Anyone who’s begun a new exercise program knows muscle soreness is possible, but that it’s usually gone after a couple of days of moaning and groaning when you move. Three days after she’d tried a high intensity interval training workout for the first time last summer, Meri Jane Smith’s pain was getting worse, and her arms were swelling like sausages.
“I couldn’t even lift them,” recalled Smith, a 34-year-old Downtown mother of two and longtime exerciser who’d been hoping to add weight lifting to her regular routine of running, yoga, and tennis.
“It was a new horizon,” she said. “My goal was to start building muscle after years of cardio.”
Four days after the workout—which incorporated three sets of 12 push-ups, 12 standing push-ups, 12 bicep curls and “planks,” in which a person holds herself parallel to the ground resting only on her forearms and toes—her pain, arm swelling, and general fatigue was still increasing. Smith started Googling, and discovered her symptoms matched an exercise-induced ailment that, if left untreated, can be fatal: Rhabdomyolysis.
The condition occurs when muscle cells are damaged through exercise or injury, causing release into the blood of a protein known as myoglobin and a substance called creatine kinase, commonly referred to as CK. If the levels of these substances are sufficiently high, kidney damage and even failure can occur, as can cardiac arrest. With high intensity workouts soaring in popularity, it’s a hot topic in exercise obsessed Charlottesville.
Convinced she was suffering from “rhabdo,” Smith drove herself to the emergency room at Martha Jefferson Hospital, where she said her self-diagnosis was initially met with doubt after she told a nurse she didn’t have one of rhabdo’s signature symptoms: cola-colored urine, which results from the elevated myoglobin.
“I think they thought I was a soccer mom who was seeking pain meds,” she said. After waiting several hours to receive treatment, and with a sitter at home who needed to leave, Smith grew frustrated and left the ER, but scheduled an appointment with a doctor first thing in the morning. He agreed with her self-diagnosis and sent her back to the hospital for blood testing, which confirmed it.
“They said, ‘Your CK levels are at 25,000 units per liter,’” Smith recalled, more than 100 times the normal CK level for a woman in her 30s. She was placed on an IV immediately and admitted to the hospital where she spent the next 72 hours as doctors waited for her levels to drop.
“They were pounding me full of fluids,” said Smith, who described her heart rate periodically dropping as her body worked to flush the toxins. It took about two weeks after she was released for the final swelling in her arms to disappear and her normal energy level to return.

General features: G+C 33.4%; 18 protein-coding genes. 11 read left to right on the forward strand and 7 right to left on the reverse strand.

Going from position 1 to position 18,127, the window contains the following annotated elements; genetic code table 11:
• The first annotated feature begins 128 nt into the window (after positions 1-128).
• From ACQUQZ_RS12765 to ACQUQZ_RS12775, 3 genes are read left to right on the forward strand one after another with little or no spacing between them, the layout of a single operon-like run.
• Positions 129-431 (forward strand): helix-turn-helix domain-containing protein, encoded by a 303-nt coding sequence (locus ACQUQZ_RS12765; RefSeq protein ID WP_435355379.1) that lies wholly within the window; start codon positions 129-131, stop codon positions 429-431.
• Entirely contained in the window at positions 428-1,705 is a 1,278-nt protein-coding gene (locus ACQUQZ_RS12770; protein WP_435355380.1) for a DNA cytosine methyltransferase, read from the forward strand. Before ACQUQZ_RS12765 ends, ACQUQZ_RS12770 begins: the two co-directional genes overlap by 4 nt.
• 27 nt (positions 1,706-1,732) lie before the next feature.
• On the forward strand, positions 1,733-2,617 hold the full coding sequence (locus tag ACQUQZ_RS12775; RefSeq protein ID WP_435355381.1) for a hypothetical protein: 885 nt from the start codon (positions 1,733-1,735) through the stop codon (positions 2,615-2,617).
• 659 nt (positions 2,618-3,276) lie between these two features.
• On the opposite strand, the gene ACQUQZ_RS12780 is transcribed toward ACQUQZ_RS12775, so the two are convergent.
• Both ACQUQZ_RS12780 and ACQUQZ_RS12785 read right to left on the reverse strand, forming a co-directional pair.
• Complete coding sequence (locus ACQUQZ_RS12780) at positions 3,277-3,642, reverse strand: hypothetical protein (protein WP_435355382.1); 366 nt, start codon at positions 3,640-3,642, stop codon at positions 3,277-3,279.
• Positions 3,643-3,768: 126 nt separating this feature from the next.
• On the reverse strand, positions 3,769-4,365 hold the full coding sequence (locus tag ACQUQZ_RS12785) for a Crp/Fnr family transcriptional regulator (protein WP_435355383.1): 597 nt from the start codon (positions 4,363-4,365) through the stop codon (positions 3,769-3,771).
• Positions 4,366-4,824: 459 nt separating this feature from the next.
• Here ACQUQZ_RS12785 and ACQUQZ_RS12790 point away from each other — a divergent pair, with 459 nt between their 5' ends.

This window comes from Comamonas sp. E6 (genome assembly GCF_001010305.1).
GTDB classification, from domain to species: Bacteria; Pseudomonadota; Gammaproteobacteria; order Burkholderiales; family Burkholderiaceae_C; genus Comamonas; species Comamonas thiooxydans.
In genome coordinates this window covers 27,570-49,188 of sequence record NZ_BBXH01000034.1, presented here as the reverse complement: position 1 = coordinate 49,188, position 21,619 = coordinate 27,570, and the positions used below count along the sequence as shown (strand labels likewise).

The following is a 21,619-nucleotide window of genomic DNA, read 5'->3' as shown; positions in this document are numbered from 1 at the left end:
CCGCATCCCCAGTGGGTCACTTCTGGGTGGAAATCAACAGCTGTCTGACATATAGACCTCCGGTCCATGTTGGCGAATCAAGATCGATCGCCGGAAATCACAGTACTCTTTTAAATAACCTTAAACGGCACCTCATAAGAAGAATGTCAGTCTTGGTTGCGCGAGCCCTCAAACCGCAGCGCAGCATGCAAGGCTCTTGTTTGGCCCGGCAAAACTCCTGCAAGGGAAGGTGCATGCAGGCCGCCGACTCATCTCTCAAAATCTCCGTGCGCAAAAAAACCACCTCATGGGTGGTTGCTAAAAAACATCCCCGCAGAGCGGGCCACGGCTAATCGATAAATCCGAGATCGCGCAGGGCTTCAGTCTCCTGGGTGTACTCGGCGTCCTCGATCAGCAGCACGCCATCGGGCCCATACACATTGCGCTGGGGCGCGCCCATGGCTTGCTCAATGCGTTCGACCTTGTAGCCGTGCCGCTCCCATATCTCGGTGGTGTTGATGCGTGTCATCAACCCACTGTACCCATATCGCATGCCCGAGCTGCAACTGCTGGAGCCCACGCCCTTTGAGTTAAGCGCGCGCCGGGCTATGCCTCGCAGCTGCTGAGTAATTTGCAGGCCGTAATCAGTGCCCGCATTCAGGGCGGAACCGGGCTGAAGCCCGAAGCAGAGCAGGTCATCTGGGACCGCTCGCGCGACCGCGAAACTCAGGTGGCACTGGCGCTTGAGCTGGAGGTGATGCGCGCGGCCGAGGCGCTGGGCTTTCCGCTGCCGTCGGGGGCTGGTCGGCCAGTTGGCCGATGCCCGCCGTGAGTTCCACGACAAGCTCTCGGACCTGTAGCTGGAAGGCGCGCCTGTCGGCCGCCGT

It’s not common to see rhabdomyolysis in women, said UVA toxicologist Chris Holstege, who has treated dozens of rhabdo cases associated with crush injuries and also self-inflicted through exercise. Most of those suffering from the exercise-induced version of the disorder are men who have overdone it lifting heavy leg weights with high repetitions.
“The worst cases I’ll see are in prisoners who are doing repetitive squats competing with each other,” said Holstege. And while high intensity interval exercising has soared in popularity over the past several years in this area, with two CrossFit affiliates and numerous other gyms offering boot camp style classes, Holstege said he hasn’t seen the number of rhabdo cases climb significantly. That, he said, is because most of the time the body can handle flushing the toxins out, even if a workout has been overly intense. Hydration is key.
“Most people are going to do fine even if [CK] levels go up a little bit,” he said, urging exercisers to increase fluid intake before, during and after workouts to aid in the flushing out process.
While high intensity exercise newbies like Smith should ease into a rigorous workout routine, Kyle Redinger, co-owner of CrossFit Charlottesville, says formerly serious athletes who are returning to working out seem to be the most at risk for rhabdo since they remember what they used to be able to do and may try to match their former level too quickly.
“A lot of people are mentally stronger than their body,” said Redinger, noting that he’s aware of only one other rhabdo-related hospitalization in Charlottesville, and adding that the most important thing is for people to “listen to your body.”
Smith agrees, and believes her condition was a type of “perfect storm.”
She tried the high intensity workout on a blazingly hot July day in a garage space with no air conditioning, and she’d joined in with an experienced group.
“Peer pressure took over my natural self-limiting capacity,” said Smith, who admits to a competitive streak. “I didn’t stop when it was hurting me.”
Making matters worse, said Smith, she didn’t drink enough in the days that followed, and, without knowing it, committed the final rhabdo no-no: taking Advil, which Holstege said decreases urine output and therefore allows the harmful muscle toxins to build even further in the blood.
“If you’re at a point where your kidneys are getting damaged, you don’t want any anti-inflammatories,” he said.
Smith said her rhabdo experience hasn’t put her off weight training—she’s working out at her own pace again, and she’s back to focusing on the exercises she’s done all along, adding in a few lighter weight training sessions each week.
The biggest lesson learned, she said: “Don’t let anyone else be the voice in your head.”
Correction: The original version of this article gave an incorrect age for Meri Jane Smith. She is 34.